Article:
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Christchurch Catholic Parish Devastated By Theft Of Sacred Items

Niva Chittock, Reporter

A Christchurch church is offering a reward for the return of $20,000 worth of stolen sacred objects.

Intruders broke into St Teresa's Church in Riccarton on Sunday night, taking tabernacles, chalices and a small amount of cash.

The Holy Family Christchurch parish priest Father Michael Therese Scheerger said the community was devastated by the theft.

"It's not just the monetary value. These items are sacred. They're used for worship, for the celebration of the sacraments. They hold deep spiritual significance for our community," he said.

Father Michael watched the thieves on the church's CCTV cameras.

Wearing hoodies and gloves, they covered their faces and broke in through one of the church's doors, using torches to find items of interest.

"They made a real mess of the place ... all the cupboards were open, there was stuff all over the place, files all over the ground. Everything [was] pretty much taken out of its place and dumped all over the ground," Father Michael said.

The items were unique, easily recognisable, and could not be easily sold or used, Father Michael said.

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The two tabernacles were saved from churches destroyed in the 2011 Canterbury Earthquakes, which the parish was storing ahead of them being moved into new churches, Father Michael said.

"We had plans for them. They're like metal boxes, about 30 centimetres to half a metre cubed, relatively big and they look artistic.

"They're worth, to buy them new for a Catholic, probably about $6000 each," he said.

He had received an email on Thursday morning from the parish's Korean community, who said it felt like "another loss after the earthquakes" and "a low point" for the parish when it had been planning to restore the items to its churches

"We're asking anyone who may have seen or heard anything suspicious to come forward. Even the smallest detail could help us recover these precious items."

The break-in was one of more than 10 at two of the parish's churches across the city's western suburbs in recent years, he said.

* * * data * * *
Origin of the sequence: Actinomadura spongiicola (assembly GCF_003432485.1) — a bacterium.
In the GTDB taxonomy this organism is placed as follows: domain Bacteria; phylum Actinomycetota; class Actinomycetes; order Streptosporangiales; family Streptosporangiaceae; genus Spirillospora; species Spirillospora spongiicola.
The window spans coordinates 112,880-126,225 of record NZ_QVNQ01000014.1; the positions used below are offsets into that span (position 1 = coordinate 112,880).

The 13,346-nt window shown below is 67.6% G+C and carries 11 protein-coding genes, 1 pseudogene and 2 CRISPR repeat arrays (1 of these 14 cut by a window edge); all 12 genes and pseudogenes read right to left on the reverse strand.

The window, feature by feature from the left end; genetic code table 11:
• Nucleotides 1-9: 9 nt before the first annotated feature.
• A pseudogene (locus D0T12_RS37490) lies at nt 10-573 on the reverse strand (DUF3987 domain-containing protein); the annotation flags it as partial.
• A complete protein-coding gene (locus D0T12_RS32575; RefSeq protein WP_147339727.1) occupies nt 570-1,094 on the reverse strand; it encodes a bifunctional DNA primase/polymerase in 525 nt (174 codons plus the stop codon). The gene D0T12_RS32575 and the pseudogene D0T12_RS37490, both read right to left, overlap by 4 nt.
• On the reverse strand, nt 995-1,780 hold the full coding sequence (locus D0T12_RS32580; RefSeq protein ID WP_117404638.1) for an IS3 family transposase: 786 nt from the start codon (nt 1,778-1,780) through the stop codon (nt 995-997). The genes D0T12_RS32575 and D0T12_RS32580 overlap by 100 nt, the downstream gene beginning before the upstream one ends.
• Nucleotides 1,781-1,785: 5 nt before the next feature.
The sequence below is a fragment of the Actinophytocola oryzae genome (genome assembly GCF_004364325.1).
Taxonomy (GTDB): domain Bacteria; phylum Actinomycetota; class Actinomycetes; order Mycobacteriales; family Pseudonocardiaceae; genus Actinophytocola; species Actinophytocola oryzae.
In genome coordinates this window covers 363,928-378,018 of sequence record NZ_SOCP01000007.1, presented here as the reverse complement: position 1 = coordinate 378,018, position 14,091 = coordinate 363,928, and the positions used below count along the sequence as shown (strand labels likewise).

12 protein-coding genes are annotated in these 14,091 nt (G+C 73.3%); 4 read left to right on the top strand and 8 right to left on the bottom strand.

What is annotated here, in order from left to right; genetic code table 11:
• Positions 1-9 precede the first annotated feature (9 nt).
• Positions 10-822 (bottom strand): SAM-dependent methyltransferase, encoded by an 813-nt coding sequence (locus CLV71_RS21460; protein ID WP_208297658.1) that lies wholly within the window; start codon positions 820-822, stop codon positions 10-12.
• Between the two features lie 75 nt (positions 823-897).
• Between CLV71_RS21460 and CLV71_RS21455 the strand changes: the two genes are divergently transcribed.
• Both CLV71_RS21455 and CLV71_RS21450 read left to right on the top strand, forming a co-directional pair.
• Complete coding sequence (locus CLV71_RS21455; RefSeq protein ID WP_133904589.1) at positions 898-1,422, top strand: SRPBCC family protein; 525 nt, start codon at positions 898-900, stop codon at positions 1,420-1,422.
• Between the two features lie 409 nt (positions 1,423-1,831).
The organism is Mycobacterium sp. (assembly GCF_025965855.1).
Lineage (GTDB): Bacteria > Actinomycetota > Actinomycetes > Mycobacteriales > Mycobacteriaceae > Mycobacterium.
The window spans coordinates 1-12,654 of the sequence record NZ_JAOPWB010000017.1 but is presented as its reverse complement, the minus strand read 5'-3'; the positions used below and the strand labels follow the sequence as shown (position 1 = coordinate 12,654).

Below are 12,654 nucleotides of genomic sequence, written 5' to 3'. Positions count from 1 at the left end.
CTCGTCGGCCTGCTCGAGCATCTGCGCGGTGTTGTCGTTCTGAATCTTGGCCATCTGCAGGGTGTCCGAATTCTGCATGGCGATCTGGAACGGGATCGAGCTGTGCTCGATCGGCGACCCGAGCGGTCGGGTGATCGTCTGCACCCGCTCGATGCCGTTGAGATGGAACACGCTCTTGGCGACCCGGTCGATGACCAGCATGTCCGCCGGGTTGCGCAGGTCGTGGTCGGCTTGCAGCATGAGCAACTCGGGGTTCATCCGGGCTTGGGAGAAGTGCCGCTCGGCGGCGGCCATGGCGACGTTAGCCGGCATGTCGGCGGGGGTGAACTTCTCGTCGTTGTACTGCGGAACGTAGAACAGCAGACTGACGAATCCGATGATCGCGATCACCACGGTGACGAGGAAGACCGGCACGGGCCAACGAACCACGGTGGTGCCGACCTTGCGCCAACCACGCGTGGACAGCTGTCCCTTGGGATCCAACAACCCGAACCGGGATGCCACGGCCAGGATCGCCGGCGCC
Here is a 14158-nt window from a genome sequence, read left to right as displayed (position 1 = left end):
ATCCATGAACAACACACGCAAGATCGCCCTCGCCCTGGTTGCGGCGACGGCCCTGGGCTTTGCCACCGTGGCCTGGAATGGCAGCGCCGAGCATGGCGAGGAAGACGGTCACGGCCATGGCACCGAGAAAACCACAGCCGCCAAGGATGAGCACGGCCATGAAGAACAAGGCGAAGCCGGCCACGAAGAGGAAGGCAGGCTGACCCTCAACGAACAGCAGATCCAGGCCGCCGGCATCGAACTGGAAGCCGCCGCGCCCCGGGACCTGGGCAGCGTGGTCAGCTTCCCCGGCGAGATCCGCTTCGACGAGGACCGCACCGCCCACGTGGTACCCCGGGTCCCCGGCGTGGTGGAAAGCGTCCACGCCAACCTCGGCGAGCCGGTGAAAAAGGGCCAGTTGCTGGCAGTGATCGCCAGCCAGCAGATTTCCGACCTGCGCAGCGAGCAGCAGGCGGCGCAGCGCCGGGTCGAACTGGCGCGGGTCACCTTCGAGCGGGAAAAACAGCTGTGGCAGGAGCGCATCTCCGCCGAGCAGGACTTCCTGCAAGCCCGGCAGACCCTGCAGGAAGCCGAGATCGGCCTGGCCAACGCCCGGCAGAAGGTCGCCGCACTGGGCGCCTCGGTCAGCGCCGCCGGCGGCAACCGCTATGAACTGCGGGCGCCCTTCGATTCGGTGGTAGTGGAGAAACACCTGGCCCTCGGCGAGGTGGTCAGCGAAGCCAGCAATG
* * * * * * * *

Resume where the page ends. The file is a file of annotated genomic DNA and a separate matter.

He had lost count of how many exactly there had been.

St Teresa's was the most targeted, with thousands of dollars of power tools stolen from it's garage previously and on another occasion, a fire proof document safe jimmied open and damaged irreparably with a crowbar.

In both cases, the culprits had not been found, Father Michael said.

Although various security measures had been implemented, thieves had always found a way to bypass them, Father Michael said.

"We're working closely with the police and exploring further security options", such as an automatic alarm system, Father Michael said.

An alarm system was expensive, but it was getting to the point now where the value of what was being taken was more than the system would cost, he said.

Police had told him churches were frequently targeted across Christchurch because people considered them to be "soft targets" that would not do anything in response, so they could easily get away without being caught.

A police report had been filed for the items and anyone with information was urged to contact the Holy Family parish or police.

"We just want them back. These are not just objects to us. They are part of our faith, our history and our community."

Police have been contacted for comment.

A bell missing from an Auckland church was found on Wednesday, after disappearing for months when thieves stole it in January.

Police had asked a neighbour of the church to store the bell in her garage for the time being.

Meanwhile, precious religious garments stolen from a Wellington church were returned - complete with an apology note in January.

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